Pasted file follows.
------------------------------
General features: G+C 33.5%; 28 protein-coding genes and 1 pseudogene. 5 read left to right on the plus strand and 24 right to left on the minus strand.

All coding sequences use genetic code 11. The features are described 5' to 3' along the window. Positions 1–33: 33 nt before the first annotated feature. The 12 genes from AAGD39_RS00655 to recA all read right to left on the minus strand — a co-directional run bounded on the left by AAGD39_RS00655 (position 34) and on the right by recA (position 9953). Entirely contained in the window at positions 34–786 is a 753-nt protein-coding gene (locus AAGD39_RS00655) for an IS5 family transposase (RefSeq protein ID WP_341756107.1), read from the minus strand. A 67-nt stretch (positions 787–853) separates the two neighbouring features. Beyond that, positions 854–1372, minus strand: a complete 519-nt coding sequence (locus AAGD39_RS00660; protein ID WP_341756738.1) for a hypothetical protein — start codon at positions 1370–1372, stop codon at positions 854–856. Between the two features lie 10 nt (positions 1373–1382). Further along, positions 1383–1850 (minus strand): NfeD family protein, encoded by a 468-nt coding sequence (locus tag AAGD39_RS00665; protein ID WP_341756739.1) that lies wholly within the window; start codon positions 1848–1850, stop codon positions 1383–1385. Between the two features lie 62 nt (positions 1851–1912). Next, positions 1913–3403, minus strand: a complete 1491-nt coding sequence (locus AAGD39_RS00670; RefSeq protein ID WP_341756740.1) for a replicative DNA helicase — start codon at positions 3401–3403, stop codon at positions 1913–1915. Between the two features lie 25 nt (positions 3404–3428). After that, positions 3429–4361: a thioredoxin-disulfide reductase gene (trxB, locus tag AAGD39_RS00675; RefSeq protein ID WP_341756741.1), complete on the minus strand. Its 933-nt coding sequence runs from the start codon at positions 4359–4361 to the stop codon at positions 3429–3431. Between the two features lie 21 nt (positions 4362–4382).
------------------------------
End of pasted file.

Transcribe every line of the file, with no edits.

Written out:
General features: G+C 33.5%; 28 protein-coding genes and 1 pseudogene. 5 read left to right on the plus strand and 24 right to left on the minus strand.

All coding sequences use genetic code 11. The features are described 5' to 3' along the window. Positions 1–33: 33 nt before the first annotated feature. The 12 genes from AAGD39_RS00655 to recA all read right to left on the minus strand — a co-directional run bounded on the left by AAGD39_RS00655 (position 34) and on the right by recA (position 9953). Entirely contained in the window at positions 34–786 is a 753-nt protein-coding gene (locus AAGD39_RS00655) for an IS5 family transposase (RefSeq protein ID WP_341756107.1), read from the minus strand. A 67-nt stretch (positions 787–853) separates the two neighbouring features. Beyond that, positions 854–1372, minus strand: a complete 519-nt coding sequence (locus AAGD39_RS00660; protein ID WP_341756738.1) for a hypothetical protein — start codon at positions 1370–1372, stop codon at positions 854–856. Between the two features lie 10 nt (positions 1373–1382). Further along, positions 1383–1850 (minus strand): NfeD family protein, encoded by a 468-nt coding sequence (locus tag AAGD39_RS00665; protein ID WP_341756739.1) that lies wholly within the window; start codon positions 1848–1850, stop codon positions 1383–1385. Between the two features lie 62 nt (positions 1851–1912). Next, positions 1913–3403, minus strand: a complete 1491-nt coding sequence (locus AAGD39_RS00670; RefSeq protein ID WP_341756740.1) for a replicative DNA helicase — start codon at positions 3401–3403, stop codon at positions 1913–1915. Between the two features lie 25 nt (positions 3404–3428). After that, positions 3429–4361: a thioredoxin-disulfide reductase gene (trxB, locus tag AAGD39_RS00675; RefSeq protein ID WP_341756741.1), complete on the minus strand. Its 933-nt coding sequence runs from the start codon at positions 4359–4361 to the stop codon at positions 3429–3431. Between the two features lie 21 nt (positions 4362–4382).